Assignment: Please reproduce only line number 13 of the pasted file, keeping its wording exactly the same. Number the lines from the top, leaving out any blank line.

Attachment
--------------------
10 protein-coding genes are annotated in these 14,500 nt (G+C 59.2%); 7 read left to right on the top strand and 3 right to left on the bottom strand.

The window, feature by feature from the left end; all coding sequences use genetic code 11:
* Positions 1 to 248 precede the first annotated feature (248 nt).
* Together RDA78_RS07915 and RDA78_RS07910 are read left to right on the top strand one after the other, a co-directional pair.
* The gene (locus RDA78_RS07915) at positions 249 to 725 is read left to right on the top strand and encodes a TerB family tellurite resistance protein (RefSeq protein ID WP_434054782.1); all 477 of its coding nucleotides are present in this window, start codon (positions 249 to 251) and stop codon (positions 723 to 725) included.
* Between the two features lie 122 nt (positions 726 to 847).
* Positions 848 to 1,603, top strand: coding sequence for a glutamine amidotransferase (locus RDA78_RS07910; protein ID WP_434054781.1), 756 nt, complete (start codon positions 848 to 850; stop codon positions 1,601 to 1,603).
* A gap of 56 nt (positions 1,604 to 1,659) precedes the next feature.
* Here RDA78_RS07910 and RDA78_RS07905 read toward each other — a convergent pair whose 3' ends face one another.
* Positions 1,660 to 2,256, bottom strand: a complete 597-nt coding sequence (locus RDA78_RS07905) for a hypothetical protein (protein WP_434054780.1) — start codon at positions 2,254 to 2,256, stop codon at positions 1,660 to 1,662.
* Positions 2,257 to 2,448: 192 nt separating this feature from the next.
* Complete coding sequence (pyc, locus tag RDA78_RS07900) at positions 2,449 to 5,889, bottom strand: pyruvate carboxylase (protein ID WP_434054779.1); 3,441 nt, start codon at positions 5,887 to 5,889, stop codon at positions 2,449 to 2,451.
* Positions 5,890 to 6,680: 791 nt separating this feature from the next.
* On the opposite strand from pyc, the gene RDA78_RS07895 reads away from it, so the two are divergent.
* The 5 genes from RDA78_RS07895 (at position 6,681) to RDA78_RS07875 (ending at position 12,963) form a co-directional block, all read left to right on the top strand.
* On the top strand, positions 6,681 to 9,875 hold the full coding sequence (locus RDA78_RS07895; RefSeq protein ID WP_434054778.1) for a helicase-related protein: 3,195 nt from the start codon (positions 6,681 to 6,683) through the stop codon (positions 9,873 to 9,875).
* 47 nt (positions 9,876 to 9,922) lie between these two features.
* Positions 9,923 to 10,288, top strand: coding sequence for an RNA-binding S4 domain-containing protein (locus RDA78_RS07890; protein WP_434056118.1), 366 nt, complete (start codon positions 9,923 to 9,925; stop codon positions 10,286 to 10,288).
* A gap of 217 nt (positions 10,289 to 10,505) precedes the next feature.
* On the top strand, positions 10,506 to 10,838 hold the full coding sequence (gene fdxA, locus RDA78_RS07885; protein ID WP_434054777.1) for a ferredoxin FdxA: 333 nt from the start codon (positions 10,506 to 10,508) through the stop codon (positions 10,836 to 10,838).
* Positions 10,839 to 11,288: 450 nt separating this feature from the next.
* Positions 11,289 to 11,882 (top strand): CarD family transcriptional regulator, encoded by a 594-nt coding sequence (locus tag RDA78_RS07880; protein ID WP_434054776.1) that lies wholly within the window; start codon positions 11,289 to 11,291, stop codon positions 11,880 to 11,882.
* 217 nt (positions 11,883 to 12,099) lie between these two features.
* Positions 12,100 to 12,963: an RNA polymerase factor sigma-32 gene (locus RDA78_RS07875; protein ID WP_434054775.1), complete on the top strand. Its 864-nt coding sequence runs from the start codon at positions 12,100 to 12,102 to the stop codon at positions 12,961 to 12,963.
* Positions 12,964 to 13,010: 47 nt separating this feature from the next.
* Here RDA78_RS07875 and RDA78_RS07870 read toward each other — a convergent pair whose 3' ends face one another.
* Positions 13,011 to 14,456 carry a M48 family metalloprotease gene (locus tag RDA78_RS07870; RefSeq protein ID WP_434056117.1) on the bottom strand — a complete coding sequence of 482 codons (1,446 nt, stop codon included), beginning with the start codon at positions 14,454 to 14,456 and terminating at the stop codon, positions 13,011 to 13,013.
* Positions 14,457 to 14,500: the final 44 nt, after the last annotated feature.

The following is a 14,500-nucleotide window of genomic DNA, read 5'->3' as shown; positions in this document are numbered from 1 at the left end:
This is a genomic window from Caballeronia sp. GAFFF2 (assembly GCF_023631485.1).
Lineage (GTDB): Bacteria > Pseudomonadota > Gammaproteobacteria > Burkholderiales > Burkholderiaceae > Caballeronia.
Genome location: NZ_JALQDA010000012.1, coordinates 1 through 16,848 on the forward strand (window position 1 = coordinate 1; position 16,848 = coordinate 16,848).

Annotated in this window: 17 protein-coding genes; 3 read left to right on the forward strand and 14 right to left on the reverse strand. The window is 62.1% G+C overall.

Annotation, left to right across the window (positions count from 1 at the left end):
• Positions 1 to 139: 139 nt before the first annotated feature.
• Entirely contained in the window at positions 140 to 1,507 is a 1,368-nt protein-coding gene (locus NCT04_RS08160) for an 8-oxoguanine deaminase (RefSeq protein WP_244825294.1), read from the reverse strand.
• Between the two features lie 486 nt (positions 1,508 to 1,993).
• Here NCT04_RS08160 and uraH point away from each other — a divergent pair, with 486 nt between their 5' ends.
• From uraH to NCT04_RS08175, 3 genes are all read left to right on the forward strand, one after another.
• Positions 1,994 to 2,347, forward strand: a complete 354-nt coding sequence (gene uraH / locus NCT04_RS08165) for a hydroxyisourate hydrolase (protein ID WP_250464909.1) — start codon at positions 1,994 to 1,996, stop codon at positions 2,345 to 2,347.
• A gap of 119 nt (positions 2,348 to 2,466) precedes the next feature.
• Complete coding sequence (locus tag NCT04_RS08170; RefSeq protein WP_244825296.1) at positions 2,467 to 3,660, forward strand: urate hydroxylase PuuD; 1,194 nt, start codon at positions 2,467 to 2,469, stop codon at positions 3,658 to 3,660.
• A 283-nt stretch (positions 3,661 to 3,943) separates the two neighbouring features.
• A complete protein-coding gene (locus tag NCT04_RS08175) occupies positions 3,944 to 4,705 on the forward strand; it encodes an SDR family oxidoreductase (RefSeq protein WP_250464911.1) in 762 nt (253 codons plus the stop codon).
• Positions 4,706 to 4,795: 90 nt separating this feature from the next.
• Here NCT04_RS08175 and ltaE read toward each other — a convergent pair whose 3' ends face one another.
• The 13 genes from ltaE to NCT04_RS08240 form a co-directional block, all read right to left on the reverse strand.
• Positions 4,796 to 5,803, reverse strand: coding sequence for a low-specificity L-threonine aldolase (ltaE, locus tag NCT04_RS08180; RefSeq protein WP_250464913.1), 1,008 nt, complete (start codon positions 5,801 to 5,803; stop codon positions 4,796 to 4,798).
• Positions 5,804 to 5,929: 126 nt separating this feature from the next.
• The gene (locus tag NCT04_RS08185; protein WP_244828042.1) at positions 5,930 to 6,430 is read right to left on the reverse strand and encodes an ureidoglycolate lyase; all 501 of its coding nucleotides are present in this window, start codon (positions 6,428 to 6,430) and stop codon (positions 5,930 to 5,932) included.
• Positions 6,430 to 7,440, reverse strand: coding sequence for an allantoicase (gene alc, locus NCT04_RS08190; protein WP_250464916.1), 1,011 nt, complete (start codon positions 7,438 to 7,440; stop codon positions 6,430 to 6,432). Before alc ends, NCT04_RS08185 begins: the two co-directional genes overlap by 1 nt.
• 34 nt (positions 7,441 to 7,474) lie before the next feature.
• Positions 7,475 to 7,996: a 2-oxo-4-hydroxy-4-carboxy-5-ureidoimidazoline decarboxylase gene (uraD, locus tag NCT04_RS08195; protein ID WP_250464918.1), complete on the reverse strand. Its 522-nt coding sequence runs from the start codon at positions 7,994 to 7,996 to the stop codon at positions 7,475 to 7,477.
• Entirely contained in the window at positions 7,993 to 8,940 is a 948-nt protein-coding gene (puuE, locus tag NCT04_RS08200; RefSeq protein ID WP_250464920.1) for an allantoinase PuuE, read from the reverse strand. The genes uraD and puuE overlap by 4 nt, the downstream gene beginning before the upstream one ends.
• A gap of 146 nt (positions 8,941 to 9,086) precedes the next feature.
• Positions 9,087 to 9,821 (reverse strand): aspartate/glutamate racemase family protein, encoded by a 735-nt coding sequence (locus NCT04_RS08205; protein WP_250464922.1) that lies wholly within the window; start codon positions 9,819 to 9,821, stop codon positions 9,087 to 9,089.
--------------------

* Positions 5,890 to 6,680: 791 nt separating this feature from the next.